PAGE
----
GROWTH AND SHEDDING.   A snake’s skin is...

... periodically shed, often in a single piece (or nearly so). The process is called ecdysis. Actually, they shed only the outer layer of the epidermis; see various publications by Brian Gray for fabulous explanations of the process (see here and there). 

Keeled scales in shed closeup 2-1

Exposed to the weather, shed skins can become brittle, be shredded by birds or other animals, or simply decay by the activities of fungi, bacteria, and insects. Interestingly, it is well known that Crested Flycatchers use shed skins in their cavity nests. I wonder if the light colored shed is still visible enough to potentially deter nest predators?

Snake scales come in two versions—one with a ridge down the center (Keeled scales) and those without a ridge (Smooth scales). Many researchers have investigated the function of these ridges. They may help snakes climb, swim, or collect water (for drinking off their coils). Most fossorial snakes have smooth scales. Eight of our Western Mass species have keeled scales, while five are smooth. Ratsnakes are a bit unusual: some of their side body scales are smooth, but a varying number of rows on either side of the midline have ridges. Go figure.

Most shed skins show the patterns, or lack thereof, that the snake’s body had in life. You can see this best by holding the skin up to the light. Also you will note that there is a scale where the eye was. This is a specialized scale (called a brille or spectacle) that protects the eye in lieu of eyelids.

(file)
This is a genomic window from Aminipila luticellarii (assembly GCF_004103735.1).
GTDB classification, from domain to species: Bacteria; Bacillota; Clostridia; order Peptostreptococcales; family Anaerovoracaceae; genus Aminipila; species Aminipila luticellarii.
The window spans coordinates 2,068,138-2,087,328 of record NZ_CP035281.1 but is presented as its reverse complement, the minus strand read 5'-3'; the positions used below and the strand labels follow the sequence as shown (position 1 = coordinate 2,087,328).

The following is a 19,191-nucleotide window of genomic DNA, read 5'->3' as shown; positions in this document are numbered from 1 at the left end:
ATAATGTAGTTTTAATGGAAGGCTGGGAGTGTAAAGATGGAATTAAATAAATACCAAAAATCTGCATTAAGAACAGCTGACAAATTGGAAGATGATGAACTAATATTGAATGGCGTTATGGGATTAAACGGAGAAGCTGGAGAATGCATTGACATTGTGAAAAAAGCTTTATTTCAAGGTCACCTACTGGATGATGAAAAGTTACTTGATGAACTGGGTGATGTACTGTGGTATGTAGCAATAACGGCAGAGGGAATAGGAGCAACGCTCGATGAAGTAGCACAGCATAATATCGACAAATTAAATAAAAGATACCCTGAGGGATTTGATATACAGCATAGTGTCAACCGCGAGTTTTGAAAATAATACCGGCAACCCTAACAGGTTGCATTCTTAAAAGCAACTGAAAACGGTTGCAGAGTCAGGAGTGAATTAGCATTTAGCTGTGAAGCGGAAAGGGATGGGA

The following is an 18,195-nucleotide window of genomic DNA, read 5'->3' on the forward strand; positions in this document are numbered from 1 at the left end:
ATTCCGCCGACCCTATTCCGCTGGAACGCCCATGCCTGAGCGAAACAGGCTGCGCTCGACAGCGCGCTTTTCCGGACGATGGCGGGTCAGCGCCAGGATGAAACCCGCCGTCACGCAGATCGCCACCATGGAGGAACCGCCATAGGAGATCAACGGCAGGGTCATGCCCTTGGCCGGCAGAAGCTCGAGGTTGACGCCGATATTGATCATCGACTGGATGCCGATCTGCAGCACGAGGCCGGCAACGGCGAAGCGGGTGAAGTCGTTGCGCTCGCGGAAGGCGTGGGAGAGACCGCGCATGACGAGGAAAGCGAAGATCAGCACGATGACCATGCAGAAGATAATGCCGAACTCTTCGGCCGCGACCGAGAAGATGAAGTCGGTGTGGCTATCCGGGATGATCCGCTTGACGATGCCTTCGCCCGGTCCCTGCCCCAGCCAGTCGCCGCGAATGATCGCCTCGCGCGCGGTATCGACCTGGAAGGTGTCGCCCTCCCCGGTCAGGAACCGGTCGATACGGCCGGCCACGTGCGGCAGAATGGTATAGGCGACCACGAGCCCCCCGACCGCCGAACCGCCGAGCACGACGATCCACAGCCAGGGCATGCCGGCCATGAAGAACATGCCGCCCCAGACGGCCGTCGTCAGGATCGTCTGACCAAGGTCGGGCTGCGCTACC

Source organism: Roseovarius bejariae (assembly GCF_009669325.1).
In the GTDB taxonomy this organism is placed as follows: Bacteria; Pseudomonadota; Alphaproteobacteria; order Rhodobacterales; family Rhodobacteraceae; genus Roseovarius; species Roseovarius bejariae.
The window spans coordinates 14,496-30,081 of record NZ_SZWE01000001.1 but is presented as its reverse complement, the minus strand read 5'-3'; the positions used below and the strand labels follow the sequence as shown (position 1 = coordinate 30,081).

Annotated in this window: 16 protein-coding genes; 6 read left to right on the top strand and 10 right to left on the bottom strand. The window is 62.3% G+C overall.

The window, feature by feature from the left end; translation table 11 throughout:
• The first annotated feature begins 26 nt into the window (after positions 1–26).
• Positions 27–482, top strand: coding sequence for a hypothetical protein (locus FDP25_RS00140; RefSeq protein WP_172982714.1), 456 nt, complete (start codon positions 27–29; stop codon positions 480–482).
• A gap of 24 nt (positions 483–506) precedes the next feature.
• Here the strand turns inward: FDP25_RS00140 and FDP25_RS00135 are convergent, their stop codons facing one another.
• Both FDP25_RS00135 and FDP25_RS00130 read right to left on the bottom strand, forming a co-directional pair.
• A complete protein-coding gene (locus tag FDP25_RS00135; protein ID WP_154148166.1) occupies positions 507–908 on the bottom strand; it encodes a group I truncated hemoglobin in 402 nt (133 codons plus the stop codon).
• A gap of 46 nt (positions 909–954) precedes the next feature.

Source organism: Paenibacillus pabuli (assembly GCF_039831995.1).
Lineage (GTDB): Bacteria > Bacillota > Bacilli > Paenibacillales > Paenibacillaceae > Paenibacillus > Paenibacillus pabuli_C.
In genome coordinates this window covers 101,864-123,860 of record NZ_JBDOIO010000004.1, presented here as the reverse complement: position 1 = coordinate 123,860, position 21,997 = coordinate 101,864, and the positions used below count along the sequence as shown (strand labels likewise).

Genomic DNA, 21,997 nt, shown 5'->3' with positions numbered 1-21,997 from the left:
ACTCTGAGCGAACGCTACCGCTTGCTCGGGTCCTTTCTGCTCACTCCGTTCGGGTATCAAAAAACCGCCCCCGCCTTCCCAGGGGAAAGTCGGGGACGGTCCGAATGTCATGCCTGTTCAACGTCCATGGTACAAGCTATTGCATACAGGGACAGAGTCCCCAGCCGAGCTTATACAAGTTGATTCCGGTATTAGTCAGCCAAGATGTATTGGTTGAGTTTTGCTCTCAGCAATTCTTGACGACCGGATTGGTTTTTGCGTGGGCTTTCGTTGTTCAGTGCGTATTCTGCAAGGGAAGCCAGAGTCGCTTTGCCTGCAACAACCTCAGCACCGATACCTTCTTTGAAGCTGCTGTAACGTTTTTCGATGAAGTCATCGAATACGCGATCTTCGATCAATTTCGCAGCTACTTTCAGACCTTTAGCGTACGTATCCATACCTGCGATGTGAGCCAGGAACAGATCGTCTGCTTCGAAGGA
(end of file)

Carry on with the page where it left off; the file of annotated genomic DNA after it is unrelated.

Shed skin head (1 of 1)

There are many studies on the microscopic structure of snake scales that illuminate a complex picture of snake morphology; the results may lead to a better understanding of how snakes perceive the world (tactile interactions, pheromone production) and more about snake lives. For instance, are there differences between ages and sexes?

How often does a snake shed its skin? The short answer is, “it depends.” Some of the confounding factors include age, sex, reproductive condition, food (nutrition), disease, injury, seasonal weather, and a bunch of other things we don’t understand. With more researchers following wild snakes with radio-telemetry, this question can be studied in much more detail. Snakes, and a few other animals, grow continually throughout their lives (called indeterminate growth) though growth after maturity is relatively small. It is possible that some small snake species have determinate growth where they no longer grow after becoming sexually mature.

Another Reference: Andrew Durso has a great web site on shed snake skins of the Northwestern US and a lot of other interesting stuff you might enjoy. 

Right: If you want to pick up a shed skin, do look carefully to make sure the snake is not still there!

  © Tom Tyning 2013